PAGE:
Transcript: Joint Chiefs of Staff Chairman Adm. Mike Mullen

STEPHANOPOULOS: One of your predecessors, General John Shalikashvili, who was the chairman of the Joint Chiefs back in the early '90s, has said he has second thoughts on this whole issue now. He was against opening up service to the gays and lesbians then. Now he's written, "I now believe that if gay men and lesbians served openly in the United States military, they would not undermine the efficacy of the armed forces. Our military has been stretched thin by our deployments in the Middle East, and we must welcome the service of any American who is willing and able to do the job."

Is he right?

MULLEN: He's certainly entitled to his own personal opinion. And certainly, I have the greatest respect for him.

There are also lots of retired generals and admirals on the other side. STEPHANOPOULOS: What's your opinion?

MULLEN: And what I would hope to do in this, George, again, given the strategic intent of the president, is to avoid a polarizing debate that puts a force that's very significantly under stress in the middle. And to get this, get to this, assuming the law is going to change, and, again, a measured, deliberate way. And that, as the senior military leader, is what I consider my principal responsibility.

STEPHANOPOULOS: Measured, deliberate way. So it sounds like if the Congress calls you up to testify in this, you're going to say now is not the time to repeal?

MULLEN: No, I actually -- I'm going to talk to the process that we have in this country, which is we follow the law, and if the law changes, we'll comply. There's absolutely no question about that.

STEPHANOPOULOS: We have a couple of minutes left. I want to ask you about working with President Obama as the commander in chief. You've been doing it for about four months now, a little bit more than four months. What have you learned about the president as commander in chief? And is he performing as you expected?

MULLEN: It's very rare with any kind of major issue that the president doesn't initially ask, OK, where are we going here? What's our end stake? And then developing a strategic view of how to get there and the major pieces with respect to that. That he is developing policies and policy objectives that the military can support, and the policy and the strategy are very clear.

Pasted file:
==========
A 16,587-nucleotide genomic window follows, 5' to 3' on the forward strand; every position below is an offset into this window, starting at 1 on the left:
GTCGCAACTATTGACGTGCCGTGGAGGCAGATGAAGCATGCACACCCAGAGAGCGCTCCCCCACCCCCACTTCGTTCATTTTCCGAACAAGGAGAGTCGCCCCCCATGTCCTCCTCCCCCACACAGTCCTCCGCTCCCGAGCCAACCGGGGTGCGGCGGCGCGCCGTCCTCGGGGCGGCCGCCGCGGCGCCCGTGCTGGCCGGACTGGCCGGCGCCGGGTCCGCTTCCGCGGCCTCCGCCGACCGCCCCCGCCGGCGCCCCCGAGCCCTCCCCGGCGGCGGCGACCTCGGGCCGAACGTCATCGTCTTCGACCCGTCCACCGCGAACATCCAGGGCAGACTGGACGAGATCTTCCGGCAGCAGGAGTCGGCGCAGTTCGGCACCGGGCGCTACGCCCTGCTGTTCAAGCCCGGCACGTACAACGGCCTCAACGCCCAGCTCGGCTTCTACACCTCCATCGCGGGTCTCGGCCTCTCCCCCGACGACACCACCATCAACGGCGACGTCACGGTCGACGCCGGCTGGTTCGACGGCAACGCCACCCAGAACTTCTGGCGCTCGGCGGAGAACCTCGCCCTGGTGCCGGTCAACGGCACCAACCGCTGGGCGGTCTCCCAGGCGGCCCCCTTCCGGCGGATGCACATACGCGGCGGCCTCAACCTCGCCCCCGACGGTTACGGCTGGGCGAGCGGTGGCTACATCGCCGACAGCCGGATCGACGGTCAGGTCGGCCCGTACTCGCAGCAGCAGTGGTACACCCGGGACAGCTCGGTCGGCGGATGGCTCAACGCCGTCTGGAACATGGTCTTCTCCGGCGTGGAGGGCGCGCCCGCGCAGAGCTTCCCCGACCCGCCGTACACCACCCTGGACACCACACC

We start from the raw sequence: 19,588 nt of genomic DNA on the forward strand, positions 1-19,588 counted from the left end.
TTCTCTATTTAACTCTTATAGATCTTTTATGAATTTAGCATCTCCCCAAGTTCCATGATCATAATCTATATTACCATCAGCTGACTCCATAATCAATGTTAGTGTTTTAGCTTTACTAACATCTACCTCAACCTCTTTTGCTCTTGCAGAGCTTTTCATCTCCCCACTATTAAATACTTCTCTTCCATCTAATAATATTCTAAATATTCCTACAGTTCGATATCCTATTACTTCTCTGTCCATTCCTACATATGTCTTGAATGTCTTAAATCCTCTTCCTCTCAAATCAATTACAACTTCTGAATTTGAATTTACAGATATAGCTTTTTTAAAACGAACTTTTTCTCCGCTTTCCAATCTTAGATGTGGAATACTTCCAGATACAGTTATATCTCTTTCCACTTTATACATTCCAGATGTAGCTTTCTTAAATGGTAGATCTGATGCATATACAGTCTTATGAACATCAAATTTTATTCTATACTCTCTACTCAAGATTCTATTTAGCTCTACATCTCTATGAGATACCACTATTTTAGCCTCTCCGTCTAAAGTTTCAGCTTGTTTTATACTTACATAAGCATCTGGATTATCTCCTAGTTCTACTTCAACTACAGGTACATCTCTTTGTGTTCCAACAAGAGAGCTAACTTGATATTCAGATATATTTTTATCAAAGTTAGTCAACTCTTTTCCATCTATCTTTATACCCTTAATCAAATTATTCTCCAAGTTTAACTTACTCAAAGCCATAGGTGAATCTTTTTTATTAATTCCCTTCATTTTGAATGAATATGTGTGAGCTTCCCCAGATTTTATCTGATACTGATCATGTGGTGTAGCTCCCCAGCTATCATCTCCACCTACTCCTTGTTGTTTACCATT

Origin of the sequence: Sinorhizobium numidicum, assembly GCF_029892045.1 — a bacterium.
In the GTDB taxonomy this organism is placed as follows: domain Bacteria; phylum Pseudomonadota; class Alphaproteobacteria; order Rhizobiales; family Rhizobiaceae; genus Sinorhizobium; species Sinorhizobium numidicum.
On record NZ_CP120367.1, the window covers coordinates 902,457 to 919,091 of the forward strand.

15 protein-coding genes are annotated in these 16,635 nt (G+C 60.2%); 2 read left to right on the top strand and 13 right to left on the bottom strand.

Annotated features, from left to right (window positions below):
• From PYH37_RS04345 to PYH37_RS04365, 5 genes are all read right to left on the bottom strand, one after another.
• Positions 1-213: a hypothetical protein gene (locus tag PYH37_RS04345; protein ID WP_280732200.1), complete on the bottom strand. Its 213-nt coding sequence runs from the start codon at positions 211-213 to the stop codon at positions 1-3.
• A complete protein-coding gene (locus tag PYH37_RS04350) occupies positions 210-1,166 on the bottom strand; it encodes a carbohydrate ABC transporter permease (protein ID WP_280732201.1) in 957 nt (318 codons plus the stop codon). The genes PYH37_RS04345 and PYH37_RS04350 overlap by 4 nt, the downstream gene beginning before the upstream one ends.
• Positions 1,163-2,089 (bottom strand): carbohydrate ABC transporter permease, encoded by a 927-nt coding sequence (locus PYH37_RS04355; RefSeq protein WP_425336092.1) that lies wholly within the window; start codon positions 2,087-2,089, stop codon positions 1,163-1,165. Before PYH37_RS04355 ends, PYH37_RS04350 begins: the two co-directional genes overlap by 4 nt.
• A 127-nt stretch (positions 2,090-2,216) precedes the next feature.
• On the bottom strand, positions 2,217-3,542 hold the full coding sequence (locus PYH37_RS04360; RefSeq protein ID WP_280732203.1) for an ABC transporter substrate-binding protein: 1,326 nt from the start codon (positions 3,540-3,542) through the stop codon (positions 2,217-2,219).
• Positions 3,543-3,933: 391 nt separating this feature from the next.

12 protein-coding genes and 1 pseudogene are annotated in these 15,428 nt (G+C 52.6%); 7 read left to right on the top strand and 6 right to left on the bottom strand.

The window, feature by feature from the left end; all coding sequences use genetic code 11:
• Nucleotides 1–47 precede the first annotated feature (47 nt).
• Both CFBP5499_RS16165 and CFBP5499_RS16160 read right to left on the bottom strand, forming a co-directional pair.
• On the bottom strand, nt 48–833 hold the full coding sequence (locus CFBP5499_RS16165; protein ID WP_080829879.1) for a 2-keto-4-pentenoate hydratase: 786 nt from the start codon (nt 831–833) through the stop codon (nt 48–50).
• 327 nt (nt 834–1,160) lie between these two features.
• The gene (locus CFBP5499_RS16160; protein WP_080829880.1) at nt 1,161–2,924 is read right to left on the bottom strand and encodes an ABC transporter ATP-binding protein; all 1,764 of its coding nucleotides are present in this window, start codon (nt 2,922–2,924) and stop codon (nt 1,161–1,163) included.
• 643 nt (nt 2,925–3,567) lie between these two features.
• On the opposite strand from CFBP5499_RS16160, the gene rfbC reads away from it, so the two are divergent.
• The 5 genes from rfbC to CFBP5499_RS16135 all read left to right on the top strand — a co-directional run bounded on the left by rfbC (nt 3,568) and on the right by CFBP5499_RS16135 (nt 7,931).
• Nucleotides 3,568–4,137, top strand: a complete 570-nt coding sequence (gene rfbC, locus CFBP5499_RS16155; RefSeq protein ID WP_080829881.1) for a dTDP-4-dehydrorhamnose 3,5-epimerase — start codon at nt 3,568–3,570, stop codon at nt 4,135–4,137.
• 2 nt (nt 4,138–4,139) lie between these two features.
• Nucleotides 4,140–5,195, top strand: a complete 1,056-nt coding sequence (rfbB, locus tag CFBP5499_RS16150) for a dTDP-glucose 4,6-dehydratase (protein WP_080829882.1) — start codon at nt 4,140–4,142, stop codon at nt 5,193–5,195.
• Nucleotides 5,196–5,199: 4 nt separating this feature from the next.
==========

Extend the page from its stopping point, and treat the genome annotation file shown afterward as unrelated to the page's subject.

And I'm not a policy and a strategy guy. I'm -- you know, the military basically supports what the president wants, the decisions that he makes. And he has done that, he has done that in Iraq, he has done that in Afghanistan and in Pakistan. And I find that to be -- to be a method that gives the military the kind of focus it needs for where we're going.

STEPHANOPOULOS: Has he surprised you in any way?

MULLEN: No, not really. I mean, I met him before the -- I think a week or so after he was elected. We had very frank conversations about our positions on various issues, in terms of how we saw things. He was very clear about what he wants to do.

He's a very bright, focused individual. He takes a diversity of opinion, and then he is -- he is as every president is, you know, he knows he has to make decisions. He has made them, he has made hard ones, and I think he will continue to do so.

STEPHANOPOULOS: Finally, as you pointed out, the military has been under tremendous stress for the last eight years. Families have been separated again and again. The suicide rate has risen pretty dramatically in the military.

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